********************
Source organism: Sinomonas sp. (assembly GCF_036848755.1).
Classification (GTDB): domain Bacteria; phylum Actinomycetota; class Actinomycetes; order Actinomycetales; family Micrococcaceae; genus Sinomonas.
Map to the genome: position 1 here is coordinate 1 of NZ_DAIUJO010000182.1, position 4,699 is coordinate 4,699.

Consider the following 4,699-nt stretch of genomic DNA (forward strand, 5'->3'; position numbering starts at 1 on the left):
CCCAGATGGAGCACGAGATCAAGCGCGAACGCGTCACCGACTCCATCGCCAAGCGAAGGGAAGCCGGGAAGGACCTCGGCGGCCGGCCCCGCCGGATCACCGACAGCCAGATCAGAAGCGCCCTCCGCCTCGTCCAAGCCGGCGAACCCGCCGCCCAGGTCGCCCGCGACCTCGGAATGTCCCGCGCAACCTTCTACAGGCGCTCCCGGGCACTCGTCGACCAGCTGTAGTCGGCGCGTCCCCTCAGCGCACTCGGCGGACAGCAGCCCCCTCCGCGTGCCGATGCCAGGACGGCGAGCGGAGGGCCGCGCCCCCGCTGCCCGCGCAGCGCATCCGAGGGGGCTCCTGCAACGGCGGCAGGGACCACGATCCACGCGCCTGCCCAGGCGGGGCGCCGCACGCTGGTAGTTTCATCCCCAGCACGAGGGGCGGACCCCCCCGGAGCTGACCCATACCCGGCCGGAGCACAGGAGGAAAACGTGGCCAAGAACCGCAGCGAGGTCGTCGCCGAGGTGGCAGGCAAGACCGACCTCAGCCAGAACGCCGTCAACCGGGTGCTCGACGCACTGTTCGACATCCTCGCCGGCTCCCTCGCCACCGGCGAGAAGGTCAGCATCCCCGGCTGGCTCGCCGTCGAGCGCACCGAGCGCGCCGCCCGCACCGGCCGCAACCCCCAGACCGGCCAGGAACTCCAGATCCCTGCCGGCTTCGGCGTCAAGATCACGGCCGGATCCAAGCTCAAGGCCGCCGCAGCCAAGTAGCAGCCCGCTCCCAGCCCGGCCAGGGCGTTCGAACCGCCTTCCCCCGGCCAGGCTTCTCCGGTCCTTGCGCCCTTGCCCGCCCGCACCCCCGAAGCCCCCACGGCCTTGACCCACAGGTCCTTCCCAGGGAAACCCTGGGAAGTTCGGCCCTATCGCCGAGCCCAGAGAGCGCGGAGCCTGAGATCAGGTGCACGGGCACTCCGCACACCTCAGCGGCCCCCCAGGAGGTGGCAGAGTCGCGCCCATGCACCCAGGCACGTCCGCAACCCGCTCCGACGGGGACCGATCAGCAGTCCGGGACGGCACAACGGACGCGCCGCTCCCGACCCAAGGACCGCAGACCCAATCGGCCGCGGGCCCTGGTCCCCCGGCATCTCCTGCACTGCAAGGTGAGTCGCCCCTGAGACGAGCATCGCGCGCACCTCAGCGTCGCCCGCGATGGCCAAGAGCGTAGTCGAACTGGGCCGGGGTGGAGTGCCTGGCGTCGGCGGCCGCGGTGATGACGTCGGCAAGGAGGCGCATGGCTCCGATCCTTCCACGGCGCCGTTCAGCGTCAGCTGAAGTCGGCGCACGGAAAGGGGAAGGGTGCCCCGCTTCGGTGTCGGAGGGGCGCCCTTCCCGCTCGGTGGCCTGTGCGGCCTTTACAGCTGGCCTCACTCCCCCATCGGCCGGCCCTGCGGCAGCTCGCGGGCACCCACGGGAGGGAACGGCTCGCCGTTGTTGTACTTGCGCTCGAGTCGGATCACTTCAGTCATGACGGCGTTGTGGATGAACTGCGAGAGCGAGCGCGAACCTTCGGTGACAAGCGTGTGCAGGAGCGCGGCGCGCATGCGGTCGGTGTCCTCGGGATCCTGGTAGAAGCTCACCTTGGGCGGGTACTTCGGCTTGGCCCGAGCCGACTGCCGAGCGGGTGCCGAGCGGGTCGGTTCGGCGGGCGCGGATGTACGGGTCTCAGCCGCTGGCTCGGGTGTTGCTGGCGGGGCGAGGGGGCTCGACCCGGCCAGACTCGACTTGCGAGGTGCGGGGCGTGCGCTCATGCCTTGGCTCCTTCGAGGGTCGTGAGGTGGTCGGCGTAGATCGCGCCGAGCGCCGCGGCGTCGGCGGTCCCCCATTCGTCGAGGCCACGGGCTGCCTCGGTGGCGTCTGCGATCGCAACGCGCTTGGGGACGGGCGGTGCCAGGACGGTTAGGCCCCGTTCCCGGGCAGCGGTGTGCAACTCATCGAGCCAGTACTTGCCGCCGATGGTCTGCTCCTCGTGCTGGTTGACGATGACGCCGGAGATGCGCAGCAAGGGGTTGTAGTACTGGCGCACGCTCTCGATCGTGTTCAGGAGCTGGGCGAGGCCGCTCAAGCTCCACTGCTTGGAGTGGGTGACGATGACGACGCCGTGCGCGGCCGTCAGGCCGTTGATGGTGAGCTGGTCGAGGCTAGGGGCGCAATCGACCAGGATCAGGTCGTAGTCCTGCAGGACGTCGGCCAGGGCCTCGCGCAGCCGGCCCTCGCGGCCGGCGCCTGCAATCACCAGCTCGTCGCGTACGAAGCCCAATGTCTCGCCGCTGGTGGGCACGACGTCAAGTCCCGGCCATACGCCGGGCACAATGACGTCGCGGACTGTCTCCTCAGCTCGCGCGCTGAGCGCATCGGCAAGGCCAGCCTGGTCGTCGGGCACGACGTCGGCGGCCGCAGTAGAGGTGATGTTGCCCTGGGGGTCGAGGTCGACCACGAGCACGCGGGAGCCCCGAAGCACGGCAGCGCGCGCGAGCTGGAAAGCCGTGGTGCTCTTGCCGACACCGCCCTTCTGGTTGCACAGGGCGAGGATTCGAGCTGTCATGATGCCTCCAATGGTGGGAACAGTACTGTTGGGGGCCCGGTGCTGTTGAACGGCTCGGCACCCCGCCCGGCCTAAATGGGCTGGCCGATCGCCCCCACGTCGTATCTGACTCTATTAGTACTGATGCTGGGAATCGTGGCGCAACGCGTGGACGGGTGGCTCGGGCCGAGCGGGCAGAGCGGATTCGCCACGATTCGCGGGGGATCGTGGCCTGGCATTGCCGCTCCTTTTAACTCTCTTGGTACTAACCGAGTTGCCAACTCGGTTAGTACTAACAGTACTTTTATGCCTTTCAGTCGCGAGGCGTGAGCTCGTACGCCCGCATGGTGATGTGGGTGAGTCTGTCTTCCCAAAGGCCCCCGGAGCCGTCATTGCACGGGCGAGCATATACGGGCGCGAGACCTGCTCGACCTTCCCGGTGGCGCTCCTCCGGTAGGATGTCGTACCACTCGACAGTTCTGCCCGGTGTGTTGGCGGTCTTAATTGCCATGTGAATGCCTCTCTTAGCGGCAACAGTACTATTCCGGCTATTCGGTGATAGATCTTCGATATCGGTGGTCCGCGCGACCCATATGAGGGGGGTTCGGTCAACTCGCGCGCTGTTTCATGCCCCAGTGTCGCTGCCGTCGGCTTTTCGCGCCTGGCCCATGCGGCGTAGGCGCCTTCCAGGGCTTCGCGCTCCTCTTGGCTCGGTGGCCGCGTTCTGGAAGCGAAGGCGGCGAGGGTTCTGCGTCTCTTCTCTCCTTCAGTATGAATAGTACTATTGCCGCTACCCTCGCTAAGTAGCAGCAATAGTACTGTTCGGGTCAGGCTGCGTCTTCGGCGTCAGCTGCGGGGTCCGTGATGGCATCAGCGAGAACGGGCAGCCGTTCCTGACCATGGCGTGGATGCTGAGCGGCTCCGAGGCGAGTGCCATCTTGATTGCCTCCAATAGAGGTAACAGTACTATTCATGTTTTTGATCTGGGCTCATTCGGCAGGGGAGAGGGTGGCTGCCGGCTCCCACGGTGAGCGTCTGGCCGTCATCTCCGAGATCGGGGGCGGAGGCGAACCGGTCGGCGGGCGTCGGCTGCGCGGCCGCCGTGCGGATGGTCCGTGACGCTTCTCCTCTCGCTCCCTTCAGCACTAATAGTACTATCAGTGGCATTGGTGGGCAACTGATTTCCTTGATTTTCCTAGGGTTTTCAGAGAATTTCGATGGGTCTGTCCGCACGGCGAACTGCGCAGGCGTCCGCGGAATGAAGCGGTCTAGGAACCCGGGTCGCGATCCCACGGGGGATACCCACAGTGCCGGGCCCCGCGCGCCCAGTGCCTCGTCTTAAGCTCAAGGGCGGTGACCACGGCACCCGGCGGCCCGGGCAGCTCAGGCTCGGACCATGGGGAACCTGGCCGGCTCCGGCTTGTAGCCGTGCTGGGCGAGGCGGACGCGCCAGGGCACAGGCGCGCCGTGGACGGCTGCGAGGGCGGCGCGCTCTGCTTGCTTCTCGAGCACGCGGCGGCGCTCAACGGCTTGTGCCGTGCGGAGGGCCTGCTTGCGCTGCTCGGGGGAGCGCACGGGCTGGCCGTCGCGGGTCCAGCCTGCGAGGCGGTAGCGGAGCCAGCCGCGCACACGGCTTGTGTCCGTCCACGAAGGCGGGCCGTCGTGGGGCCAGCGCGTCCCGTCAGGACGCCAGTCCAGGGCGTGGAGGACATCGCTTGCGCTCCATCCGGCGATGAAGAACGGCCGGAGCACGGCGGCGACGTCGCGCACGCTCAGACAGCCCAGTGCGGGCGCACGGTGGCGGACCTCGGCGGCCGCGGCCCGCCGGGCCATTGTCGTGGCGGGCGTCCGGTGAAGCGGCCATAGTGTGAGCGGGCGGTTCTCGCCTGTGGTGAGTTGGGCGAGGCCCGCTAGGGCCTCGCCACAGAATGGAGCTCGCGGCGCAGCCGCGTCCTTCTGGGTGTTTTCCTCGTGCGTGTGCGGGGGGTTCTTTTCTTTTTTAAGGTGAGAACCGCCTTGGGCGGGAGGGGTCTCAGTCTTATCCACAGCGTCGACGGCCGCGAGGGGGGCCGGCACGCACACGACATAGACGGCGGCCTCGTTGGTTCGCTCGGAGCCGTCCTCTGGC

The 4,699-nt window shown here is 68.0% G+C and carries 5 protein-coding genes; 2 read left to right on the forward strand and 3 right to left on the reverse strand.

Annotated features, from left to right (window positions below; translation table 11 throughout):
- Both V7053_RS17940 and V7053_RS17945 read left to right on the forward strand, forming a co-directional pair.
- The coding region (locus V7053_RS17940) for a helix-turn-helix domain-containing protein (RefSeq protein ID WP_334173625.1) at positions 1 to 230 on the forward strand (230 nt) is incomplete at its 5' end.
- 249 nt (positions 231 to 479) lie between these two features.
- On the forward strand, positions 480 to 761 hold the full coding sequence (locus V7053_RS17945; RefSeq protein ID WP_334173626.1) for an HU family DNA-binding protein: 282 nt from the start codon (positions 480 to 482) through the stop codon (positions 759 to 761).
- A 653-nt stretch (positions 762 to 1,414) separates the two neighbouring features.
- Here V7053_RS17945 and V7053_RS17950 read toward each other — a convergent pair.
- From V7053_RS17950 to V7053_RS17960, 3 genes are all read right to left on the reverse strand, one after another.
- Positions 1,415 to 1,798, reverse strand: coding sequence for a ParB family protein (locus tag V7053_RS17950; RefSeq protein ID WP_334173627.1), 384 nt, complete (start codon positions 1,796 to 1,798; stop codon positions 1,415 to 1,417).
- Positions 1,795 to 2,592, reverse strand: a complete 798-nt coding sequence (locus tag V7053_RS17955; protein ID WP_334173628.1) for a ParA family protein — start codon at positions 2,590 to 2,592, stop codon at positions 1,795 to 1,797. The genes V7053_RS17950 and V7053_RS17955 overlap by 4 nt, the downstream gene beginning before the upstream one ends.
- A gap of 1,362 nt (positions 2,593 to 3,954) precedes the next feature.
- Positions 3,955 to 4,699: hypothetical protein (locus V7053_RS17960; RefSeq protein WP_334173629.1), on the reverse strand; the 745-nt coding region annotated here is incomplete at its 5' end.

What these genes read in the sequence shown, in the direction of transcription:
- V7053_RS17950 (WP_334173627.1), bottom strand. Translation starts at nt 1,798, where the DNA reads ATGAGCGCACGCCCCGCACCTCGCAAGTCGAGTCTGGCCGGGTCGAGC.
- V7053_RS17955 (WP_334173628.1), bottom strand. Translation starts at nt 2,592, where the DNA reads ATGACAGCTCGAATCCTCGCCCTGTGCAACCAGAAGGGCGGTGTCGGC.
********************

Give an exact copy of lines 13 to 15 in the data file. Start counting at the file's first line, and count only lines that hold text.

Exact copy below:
- Here V7053_RS17945 and V7053_RS17950 read toward each other — a convergent pair.
- From V7053_RS17950 to V7053_RS17960, 3 genes are all read right to left on the reverse strand, one after another.
- Positions 1,415 to 1,798, reverse strand: coding sequence for a ParB family protein (locus tag V7053_RS17950; RefSeq protein ID WP_334173627.1), 384 nt, complete (start codon positions 1,796 to 1,798; stop codon positions 1,415 to 1,417).